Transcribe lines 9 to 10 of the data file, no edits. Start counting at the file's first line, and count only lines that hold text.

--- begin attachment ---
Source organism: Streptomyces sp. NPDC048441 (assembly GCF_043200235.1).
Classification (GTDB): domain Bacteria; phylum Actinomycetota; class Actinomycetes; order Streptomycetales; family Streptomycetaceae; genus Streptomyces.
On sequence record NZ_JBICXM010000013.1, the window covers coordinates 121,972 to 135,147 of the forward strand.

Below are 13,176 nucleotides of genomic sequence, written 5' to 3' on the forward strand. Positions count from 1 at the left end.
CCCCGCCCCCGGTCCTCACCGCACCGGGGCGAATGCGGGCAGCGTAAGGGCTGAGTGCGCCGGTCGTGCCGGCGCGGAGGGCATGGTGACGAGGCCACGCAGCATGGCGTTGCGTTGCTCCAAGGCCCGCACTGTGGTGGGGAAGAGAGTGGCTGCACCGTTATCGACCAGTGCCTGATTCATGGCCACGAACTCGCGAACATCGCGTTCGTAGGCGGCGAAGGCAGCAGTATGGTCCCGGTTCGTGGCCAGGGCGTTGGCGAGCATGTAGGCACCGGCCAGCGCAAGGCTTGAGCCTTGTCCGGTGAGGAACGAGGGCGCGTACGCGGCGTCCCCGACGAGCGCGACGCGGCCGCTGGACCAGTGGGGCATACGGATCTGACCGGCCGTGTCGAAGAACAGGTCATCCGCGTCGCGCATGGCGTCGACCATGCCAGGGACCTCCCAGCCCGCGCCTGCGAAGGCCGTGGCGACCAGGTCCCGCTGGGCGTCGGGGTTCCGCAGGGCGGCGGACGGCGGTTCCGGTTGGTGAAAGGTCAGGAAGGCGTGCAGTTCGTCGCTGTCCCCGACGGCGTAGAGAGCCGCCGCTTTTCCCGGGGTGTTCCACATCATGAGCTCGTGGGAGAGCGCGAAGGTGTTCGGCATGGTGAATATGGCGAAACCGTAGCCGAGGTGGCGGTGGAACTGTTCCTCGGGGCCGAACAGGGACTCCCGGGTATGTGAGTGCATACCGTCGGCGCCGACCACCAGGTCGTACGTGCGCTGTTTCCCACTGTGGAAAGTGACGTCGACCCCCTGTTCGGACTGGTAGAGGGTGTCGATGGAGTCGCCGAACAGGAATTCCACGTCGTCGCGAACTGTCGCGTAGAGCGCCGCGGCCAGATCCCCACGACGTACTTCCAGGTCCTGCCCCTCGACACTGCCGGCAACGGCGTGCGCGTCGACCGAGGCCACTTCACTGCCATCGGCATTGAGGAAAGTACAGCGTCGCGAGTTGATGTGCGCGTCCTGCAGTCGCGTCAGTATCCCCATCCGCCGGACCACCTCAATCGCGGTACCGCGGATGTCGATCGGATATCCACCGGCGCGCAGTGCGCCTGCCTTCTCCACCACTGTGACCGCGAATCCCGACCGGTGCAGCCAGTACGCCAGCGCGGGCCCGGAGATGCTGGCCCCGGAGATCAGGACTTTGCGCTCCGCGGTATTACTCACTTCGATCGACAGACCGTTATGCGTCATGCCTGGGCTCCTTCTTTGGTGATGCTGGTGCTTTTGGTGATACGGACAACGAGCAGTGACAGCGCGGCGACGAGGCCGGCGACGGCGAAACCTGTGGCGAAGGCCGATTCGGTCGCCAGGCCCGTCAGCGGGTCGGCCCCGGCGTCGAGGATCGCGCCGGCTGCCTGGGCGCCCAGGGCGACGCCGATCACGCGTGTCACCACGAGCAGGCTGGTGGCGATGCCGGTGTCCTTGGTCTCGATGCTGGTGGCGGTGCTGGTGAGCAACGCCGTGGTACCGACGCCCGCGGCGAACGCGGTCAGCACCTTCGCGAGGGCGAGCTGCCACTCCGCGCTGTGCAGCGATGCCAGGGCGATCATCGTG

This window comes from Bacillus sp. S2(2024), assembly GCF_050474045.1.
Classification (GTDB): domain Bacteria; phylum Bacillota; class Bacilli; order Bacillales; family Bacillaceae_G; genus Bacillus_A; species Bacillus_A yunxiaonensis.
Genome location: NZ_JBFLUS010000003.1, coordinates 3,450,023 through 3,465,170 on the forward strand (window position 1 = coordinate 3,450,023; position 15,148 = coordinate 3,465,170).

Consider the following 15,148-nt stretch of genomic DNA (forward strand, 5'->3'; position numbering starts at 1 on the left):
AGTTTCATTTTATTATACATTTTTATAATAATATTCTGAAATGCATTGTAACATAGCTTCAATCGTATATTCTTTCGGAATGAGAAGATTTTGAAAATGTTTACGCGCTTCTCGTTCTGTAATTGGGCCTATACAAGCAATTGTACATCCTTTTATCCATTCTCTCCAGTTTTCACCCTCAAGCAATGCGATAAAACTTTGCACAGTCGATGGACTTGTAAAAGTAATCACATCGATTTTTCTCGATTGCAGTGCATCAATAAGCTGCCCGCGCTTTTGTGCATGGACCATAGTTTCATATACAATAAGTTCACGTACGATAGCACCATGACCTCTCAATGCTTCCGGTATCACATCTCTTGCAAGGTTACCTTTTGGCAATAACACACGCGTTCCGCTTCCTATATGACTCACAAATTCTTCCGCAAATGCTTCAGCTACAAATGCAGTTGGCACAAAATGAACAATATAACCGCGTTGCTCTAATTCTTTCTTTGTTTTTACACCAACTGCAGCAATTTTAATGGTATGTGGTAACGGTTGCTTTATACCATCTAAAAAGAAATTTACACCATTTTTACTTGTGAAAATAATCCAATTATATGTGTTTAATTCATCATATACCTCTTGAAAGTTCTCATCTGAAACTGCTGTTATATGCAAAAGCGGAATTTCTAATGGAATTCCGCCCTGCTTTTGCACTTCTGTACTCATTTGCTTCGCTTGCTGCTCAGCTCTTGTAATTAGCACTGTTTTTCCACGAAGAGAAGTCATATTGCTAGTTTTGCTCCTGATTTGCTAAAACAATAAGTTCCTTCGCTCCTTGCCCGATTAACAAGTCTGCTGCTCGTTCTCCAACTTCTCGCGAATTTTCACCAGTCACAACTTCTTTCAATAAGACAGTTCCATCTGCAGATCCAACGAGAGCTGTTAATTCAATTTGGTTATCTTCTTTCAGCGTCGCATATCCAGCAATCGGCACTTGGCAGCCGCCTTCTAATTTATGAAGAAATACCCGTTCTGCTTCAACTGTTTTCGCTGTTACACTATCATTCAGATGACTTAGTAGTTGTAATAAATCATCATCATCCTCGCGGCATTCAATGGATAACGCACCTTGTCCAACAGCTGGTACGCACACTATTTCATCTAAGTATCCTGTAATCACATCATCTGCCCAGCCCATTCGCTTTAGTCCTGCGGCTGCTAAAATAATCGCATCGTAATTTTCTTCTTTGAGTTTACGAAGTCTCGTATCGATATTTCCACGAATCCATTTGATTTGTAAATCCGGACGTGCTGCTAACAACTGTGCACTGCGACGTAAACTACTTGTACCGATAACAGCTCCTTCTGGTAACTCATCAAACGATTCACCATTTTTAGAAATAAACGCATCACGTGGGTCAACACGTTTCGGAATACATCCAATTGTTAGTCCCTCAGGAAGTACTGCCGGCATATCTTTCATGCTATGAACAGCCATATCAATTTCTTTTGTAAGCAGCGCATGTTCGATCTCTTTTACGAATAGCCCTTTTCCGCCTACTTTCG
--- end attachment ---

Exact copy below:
Consider the following 15,148-nt stretch of genomic DNA (forward strand, 5'->3'; position numbering starts at 1 on the left):
AGTTTCATTTTATTATACATTTTTATAATAATATTCTGAAATGCATTGTAACATAGCTTCAATCGTATATTCTTTCGGAATGAGAAGATTTTGAAAATGTTTACGCGCTTCTCGTTCTGTAATTGGGCCTATACAAGCAATTGTACATCCTTTTATCCATTCTCTCCAGTTTTCACCCTCAAGCAATGCGATAAAACTTTGCACAGTCGATGGACTTGTAAAAGTAATCACATCGATTTTTCTCGATTGCAGTGCATCAATAAGCTGCCCGCGCTTTTGTGCATGGACCATAGTTTCATATACAATAAGTTCACGTACGATAGCACCATGACCTCTCAATGCTTCCGGTATCACATCTCTTGCAAGGTTACCTTTTGGCAATAACACACGCGTTCCGCTTCCTATATGACTCACAAATTCTTCCGCAAATGCTTCAGCTACAAATGCAGTTGGCACAAAATGAACAATATAACCGCGTTGCTCTAATTCTTTCTTTGTTTTTACACCAACTGCAGCAATTTTAATGGTATGTGGTAACGGTTGCTTTATACCATCTAAAAAGAAATTTACACCATTTTTACTTGTGAAAATAATCCAATTATATGTGTTTAATTCATCATATACCTCTTGAAAGTTCTCATCTGAAACTGCTGTTATATGCAAAAGCGGAATTTCTAATGGAATTCCGCCCTGCTTTTGCACTTCTGTACTCATTTGCTTCGCTTGCTGCTCAGCTCTTGTAATTAGCACTGTTTTTCCACGAAGAGAAGTCATATTGCTAGTTTTGCTCCTGATTTGCTAAAACAATAAGTTCCTTCGCTCCTTGCCCGATTAACAAGTCTGCTGCTCGTTCTCCAACTTCTCGCGAATTTTCACCAGTCACAACTTCTTTCAATAAGACAGTTCCATCTGCAGATCCAACGAGAGCTGTTAATTCAATTTGGTTATCTTCTTTCAGCGTCGCATATCCAGCAATCGGCACTTGGCAGCCGCCTTCTAATTTATGAAGAAATACCCGTTCTGCTTCAACTGTTTTCGCTGTTACACTATCATTCAGATGACTTAGTAGTTGTAATAAATCATCATCATCCTCGCGGCATTCAATGGATAACGCACCTTGTCCAACAGCTGGTACGCACACTATTTCATCTAAGTATCCTGTAATCACATCATCTGCCCAGCCCATTCGCTTTAGTCCTGCGGCTGCTAAAATAATCGCATCGTAATTTTCTTCTTTGAGTTTACGAAGTCTCGTATCGATATTTCCACGAATCCATTTGATTTGTAAATCCGGACGTGCTGCTAACAACTGTGCACTGCGACGTAAACTACTTGTACCGATAACAGCTCCTTCTGGTAACTCATCAAACGATTCACCATTTTTAGAAATAAACGCATCACGTGGGTCAACACGTTTCGGAATACATCCAATTGTTAGTCCCTCAGGAAGTACTGCCGGCATATCTTTCATGCTATGAACAGCCATATCAATTTCTTTTGTAAGCAGCGCATGTTCGATCTCTTTTACGAATAGCCCTTTTCCGCCTACTTTCG